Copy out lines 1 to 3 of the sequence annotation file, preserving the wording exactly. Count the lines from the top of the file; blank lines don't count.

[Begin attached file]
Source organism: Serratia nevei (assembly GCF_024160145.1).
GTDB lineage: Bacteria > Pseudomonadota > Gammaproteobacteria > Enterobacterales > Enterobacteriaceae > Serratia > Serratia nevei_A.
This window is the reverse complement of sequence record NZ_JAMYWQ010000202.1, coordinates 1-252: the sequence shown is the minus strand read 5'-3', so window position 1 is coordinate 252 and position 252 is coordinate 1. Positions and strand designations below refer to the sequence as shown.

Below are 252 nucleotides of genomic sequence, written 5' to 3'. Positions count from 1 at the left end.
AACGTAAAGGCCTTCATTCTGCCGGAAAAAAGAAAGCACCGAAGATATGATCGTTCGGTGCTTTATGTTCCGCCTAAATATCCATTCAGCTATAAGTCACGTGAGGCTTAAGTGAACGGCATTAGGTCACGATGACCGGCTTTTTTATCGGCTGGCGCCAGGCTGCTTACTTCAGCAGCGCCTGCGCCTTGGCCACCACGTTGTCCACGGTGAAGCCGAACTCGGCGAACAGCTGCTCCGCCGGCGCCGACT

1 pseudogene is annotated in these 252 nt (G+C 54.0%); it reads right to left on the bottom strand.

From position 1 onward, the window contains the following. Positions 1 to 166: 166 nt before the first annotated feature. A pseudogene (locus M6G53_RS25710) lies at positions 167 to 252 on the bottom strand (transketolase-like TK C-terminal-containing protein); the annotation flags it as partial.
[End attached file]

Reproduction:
Source organism: Serratia nevei (assembly GCF_024160145.1).
GTDB lineage: Bacteria > Pseudomonadota > Gammaproteobacteria > Enterobacterales > Enterobacteriaceae > Serratia > Serratia nevei_A.
This window is the reverse complement of sequence record NZ_JAMYWQ010000202.1, coordinates 1-252: the sequence shown is the minus strand read 5'-3', so window position 1 is coordinate 252 and position 252 is coordinate 1. Positions and strand designations below refer to the sequence as shown.